Léon Delachaux (1850-1919) was a French painter of Swiss origin. At the age of eighteen, he emigrated to the United States and obtained its citizenship. In 1884 he returned to France where he studied painting with Ernest Duez and Pascal Dagnan–Bouveret. Since then he has exhibited at European Salons. In his work he dealt with genre painting and portraiture. Initially, he was inspired by peasant themes, then focused on portraying young girls and women, which brought him popularity.
Description of the painting:
The work depicts a profile view of a girl. The model is wearing a black cloak with a collar. The girl‘s face is light, with a natural expression. Her long, shoulder–length blond hair is tied up above her forehead. The background is monochromatic, in shades of brown.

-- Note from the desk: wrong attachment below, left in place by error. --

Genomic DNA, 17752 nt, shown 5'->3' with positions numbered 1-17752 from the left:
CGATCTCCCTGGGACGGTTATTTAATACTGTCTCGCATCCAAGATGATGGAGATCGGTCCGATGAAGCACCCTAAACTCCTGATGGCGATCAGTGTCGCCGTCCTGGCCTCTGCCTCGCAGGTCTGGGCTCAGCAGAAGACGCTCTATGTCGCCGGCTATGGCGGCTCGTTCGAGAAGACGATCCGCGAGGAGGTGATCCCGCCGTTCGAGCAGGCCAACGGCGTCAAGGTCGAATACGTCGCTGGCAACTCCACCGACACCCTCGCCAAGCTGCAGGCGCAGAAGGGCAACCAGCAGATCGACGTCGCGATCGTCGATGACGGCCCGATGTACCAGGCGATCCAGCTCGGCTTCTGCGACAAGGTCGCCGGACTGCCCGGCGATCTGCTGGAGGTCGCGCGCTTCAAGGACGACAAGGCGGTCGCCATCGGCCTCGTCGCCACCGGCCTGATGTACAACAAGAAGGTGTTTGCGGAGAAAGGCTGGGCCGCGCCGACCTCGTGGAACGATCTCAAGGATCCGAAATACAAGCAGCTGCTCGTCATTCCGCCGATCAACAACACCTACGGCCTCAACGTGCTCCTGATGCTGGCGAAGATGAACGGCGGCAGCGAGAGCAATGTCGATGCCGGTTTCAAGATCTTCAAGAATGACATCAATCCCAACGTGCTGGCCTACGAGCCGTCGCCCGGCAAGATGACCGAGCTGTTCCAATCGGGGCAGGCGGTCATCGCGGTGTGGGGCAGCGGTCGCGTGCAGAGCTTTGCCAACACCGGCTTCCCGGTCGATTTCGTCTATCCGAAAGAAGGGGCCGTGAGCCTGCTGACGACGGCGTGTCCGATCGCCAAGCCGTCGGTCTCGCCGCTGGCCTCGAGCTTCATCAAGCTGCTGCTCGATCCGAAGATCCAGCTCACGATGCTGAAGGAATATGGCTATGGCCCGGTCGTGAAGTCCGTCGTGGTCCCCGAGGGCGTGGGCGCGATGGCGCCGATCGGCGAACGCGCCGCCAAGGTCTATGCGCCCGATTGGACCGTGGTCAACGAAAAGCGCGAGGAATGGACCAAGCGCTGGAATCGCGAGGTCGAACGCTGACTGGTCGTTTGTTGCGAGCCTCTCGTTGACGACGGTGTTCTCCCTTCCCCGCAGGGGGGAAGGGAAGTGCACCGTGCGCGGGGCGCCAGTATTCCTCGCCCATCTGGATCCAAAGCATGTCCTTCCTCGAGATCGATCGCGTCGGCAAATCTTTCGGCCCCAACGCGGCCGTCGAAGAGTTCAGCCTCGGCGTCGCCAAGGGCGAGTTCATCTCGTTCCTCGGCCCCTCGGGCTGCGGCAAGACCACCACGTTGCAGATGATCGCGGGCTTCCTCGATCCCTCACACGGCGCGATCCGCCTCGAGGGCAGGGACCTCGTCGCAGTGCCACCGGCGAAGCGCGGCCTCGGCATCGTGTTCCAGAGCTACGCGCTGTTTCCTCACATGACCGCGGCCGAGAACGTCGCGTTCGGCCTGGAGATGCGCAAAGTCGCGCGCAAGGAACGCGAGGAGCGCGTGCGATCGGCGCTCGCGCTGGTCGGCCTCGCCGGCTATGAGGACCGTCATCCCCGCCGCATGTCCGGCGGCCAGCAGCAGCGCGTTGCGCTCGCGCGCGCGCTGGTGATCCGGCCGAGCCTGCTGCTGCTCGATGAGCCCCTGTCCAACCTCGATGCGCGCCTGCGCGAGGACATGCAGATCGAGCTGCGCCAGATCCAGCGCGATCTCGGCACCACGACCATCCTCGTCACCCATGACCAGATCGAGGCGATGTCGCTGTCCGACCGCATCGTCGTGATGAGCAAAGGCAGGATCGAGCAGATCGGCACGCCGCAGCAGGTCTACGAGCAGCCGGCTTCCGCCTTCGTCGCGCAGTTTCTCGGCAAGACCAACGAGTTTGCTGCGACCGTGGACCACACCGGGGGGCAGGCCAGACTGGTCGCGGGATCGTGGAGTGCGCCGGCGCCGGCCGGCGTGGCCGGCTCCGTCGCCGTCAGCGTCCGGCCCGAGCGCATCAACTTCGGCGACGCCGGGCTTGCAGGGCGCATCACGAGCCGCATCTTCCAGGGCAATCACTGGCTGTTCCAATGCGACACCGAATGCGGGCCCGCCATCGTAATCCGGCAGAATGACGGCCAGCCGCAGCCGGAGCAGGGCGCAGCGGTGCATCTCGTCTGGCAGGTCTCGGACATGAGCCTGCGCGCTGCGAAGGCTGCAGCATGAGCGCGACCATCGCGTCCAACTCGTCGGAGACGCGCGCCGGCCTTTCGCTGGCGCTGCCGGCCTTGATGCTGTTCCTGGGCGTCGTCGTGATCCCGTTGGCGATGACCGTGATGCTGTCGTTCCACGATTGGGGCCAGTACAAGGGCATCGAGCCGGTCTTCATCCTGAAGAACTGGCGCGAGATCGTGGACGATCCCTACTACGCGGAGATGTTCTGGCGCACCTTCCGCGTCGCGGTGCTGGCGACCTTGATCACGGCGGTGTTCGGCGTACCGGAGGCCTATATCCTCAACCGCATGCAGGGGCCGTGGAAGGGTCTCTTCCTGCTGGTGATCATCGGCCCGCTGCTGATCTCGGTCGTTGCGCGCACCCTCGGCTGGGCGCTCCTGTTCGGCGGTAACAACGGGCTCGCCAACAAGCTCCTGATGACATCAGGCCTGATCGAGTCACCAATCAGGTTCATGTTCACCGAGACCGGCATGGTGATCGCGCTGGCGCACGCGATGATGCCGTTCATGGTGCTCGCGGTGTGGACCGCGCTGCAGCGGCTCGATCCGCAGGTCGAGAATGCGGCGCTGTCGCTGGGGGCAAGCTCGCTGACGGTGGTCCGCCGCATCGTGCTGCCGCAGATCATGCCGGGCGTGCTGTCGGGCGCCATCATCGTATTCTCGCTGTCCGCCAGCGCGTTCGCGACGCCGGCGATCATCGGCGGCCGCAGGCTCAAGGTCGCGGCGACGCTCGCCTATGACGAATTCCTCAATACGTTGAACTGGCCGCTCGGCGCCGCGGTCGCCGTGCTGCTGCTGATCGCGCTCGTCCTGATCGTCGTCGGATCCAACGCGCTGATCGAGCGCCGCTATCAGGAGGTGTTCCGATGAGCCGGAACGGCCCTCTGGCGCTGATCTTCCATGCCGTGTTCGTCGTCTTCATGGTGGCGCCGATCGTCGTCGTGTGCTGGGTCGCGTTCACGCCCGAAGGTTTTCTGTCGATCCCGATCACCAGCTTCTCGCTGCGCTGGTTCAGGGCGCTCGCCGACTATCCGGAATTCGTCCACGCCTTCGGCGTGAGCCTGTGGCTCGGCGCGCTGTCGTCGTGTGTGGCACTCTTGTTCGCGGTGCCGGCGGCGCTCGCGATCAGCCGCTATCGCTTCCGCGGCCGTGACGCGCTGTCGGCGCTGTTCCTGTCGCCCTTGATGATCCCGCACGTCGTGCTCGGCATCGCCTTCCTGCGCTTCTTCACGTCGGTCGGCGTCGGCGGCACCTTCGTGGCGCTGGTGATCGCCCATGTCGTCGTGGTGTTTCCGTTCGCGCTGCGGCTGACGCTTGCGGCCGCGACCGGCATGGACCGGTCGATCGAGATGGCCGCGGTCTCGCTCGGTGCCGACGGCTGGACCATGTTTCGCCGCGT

The artist portrays the head of a child in detail. The profile line is sharp, clearly separated from the dark background. The face brightens with a ray of light coming from the right edge of the image. He meticulously conveys the texture and color of the hair. At the bottom, they are golden, becoming more muted and dark. It seems that through this color differentiation, the artist wanted to capture the moment of the girl‘s growing up. Her gaze is also devoid of childish carelessness, but rather focused, almost melancholic. Showing the model in a black outfit without details, on a single, dark background makes the work a synthetically presented study of a head.